How We Die: A View from Palliative Care

  • Michael Ashby Director of Palliative Care, Royal Hobart Hospital and Southern Tasmania Health Organisation (THO)

Abstract

There is an ongoing global conversation about dying, particularly with regard to treatment abatement decisions, causation and responsibility for death, and relief of physical and existential suffering. There is rising international support for assisted dying. People now tend to die slowly in old age, as a result of multiple chronic illnesses, with more medical decision points and impaired cognitive capacity. This paper describes the dying process from the standpoint of palliative medicine and argues for an improved common recognition of the process of dying, in its contemporary spiritual and social contexts, by the public, medicine, ethics, public policy and the law.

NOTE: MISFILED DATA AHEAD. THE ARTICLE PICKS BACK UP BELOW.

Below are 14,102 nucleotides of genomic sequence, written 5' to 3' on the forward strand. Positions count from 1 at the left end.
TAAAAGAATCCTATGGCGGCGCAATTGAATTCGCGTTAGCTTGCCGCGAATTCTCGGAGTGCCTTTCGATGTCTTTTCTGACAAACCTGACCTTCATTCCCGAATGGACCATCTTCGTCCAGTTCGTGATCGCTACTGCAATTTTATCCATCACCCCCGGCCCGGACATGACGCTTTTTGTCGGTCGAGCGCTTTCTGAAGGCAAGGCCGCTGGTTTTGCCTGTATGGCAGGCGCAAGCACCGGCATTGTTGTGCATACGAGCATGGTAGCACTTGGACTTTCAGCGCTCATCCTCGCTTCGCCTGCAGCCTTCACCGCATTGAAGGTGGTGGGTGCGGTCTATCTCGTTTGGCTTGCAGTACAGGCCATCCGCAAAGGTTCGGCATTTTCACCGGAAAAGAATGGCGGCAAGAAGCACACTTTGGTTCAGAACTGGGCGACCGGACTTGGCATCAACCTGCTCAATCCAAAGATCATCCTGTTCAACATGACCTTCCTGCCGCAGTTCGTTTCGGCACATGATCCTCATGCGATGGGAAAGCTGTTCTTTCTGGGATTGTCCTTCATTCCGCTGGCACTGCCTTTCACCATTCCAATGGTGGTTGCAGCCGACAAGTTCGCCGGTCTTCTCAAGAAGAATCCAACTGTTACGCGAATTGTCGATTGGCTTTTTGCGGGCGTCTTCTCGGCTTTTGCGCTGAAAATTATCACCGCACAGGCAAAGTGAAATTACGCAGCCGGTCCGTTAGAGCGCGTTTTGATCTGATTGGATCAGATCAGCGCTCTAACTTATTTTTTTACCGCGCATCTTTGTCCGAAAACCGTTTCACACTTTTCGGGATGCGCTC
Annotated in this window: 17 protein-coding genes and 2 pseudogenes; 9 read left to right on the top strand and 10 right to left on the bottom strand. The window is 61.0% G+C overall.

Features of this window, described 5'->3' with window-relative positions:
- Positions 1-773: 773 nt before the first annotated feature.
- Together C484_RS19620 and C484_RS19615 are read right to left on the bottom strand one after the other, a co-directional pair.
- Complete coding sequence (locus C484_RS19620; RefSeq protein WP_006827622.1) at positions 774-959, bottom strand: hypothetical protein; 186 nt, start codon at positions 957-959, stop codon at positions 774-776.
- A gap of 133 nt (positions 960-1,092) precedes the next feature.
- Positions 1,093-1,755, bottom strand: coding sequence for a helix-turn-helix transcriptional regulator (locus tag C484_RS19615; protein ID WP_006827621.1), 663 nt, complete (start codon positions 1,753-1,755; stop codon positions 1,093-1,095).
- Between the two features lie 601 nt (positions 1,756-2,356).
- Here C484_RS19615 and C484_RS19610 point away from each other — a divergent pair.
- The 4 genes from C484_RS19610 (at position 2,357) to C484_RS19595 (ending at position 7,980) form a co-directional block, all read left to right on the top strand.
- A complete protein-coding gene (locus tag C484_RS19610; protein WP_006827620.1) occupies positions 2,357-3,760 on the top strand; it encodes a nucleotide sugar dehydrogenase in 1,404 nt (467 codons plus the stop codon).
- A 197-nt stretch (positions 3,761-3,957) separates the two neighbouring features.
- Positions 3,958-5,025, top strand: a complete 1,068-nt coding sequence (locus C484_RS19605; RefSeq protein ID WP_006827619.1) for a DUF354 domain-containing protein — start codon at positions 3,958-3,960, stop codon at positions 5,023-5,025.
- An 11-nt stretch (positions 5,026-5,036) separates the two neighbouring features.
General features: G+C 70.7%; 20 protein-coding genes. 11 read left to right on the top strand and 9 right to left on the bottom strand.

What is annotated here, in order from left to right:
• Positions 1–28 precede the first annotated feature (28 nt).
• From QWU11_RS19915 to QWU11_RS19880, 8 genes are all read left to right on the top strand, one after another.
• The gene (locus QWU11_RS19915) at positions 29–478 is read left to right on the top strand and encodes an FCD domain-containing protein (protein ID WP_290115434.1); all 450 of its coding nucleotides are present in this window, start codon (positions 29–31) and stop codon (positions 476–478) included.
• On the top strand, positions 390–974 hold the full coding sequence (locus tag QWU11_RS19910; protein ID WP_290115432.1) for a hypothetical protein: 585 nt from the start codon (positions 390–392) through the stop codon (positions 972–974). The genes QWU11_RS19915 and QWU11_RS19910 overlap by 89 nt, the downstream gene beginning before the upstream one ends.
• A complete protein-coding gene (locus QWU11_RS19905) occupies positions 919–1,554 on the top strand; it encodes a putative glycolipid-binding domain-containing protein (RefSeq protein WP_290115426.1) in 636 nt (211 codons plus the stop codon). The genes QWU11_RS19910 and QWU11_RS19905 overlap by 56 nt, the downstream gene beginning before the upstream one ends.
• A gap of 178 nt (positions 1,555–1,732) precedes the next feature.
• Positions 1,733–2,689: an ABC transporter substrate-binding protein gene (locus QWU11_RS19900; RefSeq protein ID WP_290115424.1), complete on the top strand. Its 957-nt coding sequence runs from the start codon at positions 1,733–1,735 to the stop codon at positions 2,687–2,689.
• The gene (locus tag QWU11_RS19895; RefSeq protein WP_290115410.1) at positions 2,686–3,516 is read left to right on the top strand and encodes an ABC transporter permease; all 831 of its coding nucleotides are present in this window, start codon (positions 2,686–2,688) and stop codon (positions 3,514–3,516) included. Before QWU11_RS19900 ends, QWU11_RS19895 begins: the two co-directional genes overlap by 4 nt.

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Published
Mar 11, 2016
How to Cite
ASHBY, Michael. How We Die: A View from Palliative Care. QUT Law Review, [S.l.], v. 16, n. 1, p. 5-21, mar. 2016. ISSN 2201-7275. Available at: <https://lr.law.qut.edu.au/article/view/619>. Date accessed: 21 apr. 2019. doi: https://doi.org/10.5204/qutlr.v16i1.619.

Keywords

palliative medicine
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